A New York Times expose last week revealed the grave mistreatment of Vietnamese welders, duped into coming to the United States only to be fired and left broke through a calculated multi-national kind of human trafficking scheme. The workers considered a return to Vietnam, but received threats from the labor company who had sent them to the U.S. The entire article, “In Debt, Far From Home and Claiming Servitude,” is troubling. An excerpt is below…
Tony Buzbee, a lawyer for the welders, said his clients were forced into a form of indentured servitude. Not only did they pay thousands of dollars in fees to Vietnamese companies, but they were charged high prices by their American employers for run-down housing, transportation to work and other expenses.
The workers say the American company that arranged for their travel and housing — ILP Agency LLC — also took their passports and kept them isolated, telling them the police would arrest and deport them if they left the building where they lived.
The welders said they had paid agents for the Vietnamese government-affiliated companies — Interserco and Vinamotors — fees of $6,500 to $15,000. In return, they said they were promised two and a half years of steady work in the United States, making $15 an hour.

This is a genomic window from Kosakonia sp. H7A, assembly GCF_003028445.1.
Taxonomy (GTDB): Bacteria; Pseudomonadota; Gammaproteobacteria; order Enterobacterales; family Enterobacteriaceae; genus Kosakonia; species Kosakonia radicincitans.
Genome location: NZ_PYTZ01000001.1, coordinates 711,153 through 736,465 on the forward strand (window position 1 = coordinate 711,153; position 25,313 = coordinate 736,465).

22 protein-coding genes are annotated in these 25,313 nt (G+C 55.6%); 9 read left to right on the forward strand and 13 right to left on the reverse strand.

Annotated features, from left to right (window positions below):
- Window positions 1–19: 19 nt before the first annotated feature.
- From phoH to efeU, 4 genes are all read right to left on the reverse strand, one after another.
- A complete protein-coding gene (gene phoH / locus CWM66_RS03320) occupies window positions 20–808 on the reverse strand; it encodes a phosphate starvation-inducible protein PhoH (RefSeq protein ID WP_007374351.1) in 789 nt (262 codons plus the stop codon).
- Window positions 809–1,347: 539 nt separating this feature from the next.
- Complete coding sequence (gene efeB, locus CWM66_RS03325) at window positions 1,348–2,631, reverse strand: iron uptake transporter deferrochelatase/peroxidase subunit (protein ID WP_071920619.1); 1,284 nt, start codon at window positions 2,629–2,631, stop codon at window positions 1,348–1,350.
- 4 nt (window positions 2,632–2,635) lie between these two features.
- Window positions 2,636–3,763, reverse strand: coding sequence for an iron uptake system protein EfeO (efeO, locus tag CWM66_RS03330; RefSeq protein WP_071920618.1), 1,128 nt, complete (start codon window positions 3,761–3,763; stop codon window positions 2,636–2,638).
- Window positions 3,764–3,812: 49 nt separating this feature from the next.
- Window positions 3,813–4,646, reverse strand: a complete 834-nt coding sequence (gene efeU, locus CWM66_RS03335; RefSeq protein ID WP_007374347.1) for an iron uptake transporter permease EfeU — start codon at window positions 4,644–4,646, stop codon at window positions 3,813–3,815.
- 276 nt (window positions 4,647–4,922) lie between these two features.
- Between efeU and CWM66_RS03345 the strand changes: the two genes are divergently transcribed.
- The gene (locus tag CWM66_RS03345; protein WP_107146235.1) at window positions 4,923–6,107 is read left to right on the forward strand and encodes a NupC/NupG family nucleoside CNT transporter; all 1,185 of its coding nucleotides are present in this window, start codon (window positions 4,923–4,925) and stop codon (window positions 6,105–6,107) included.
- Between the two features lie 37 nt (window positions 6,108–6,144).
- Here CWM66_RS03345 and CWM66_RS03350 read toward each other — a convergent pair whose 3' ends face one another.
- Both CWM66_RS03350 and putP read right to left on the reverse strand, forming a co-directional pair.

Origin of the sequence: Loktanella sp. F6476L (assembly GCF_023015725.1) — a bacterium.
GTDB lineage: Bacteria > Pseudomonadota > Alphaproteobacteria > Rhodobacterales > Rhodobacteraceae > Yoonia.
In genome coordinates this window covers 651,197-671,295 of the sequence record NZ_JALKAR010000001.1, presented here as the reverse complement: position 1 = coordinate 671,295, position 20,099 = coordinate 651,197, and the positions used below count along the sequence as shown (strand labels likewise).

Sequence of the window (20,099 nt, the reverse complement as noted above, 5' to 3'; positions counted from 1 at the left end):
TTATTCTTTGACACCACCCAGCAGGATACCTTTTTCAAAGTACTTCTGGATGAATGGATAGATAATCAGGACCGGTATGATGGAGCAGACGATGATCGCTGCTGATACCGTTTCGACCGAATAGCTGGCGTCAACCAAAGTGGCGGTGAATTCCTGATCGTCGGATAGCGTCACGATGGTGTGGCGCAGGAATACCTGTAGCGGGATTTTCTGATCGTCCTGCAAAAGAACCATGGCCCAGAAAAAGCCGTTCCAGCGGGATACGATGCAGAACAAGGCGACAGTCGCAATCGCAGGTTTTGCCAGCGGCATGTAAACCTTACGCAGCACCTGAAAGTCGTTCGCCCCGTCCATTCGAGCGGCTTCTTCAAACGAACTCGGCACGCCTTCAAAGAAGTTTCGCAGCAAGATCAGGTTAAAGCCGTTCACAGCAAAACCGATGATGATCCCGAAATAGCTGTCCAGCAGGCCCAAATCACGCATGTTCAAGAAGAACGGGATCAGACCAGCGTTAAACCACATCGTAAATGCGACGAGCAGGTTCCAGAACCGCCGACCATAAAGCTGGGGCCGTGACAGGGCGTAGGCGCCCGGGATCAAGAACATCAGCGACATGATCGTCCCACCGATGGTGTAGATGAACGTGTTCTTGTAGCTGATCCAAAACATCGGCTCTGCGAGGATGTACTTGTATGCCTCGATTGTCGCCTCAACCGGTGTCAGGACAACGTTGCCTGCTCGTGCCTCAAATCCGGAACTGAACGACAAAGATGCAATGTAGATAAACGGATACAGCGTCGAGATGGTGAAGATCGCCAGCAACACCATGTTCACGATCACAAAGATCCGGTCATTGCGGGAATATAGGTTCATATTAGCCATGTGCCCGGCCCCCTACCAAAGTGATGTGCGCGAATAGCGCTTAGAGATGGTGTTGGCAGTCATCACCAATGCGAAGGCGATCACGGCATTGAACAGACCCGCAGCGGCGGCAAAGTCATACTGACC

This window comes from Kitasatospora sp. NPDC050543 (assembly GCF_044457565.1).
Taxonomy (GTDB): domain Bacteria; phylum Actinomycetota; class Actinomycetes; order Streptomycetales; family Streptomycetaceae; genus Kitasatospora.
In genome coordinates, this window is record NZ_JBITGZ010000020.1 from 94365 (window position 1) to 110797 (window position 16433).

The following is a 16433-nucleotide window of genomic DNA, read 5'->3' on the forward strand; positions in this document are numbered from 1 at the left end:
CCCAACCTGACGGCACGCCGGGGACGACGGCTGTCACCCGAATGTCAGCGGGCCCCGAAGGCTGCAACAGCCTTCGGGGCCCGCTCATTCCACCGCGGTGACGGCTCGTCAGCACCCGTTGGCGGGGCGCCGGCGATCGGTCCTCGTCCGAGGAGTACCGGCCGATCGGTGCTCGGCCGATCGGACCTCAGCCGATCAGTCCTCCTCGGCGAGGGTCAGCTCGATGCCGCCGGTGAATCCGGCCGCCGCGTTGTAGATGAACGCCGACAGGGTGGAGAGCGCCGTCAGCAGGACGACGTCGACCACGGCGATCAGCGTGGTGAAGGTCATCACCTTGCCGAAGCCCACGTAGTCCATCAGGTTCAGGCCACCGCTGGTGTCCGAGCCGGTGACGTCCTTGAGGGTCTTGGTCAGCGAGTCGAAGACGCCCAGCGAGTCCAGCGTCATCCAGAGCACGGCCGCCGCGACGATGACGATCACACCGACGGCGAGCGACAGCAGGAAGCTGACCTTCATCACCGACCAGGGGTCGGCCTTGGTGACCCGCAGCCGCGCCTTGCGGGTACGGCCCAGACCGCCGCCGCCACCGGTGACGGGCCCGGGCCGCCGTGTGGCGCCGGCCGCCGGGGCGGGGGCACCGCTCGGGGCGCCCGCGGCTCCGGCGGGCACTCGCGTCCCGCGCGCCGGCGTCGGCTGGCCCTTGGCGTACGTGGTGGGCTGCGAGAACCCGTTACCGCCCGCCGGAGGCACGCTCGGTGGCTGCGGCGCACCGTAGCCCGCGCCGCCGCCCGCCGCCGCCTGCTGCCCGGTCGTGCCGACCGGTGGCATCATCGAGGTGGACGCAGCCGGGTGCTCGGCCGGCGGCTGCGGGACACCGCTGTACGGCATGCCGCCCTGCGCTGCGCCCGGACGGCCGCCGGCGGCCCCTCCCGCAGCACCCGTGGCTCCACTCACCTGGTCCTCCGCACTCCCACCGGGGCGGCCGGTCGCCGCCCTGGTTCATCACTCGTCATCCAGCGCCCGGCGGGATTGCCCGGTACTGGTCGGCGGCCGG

Most mortgaged their homes and borrowed from relatives and friends to make the payments in early 2009. Some borrowed from the labor-export companies themselves, handing over the deeds to their houses.
But Coast to Coast Resources Inc., the Texas company that transported them to Houston and hired them out to a shipyard, let them go in February 2009, after only eight months of work, because their work visas had expired and the United States Department of Labor would not renew them, court documents show.
The workers owed thousands of dollars they could not repay on the low wages in Vietnam. Most rejected an offer from the owner of ILP Agency to buy them plane tickets home. A few sought help from a member of the Jehovah’s Witnesses who had come to their door and left a business card.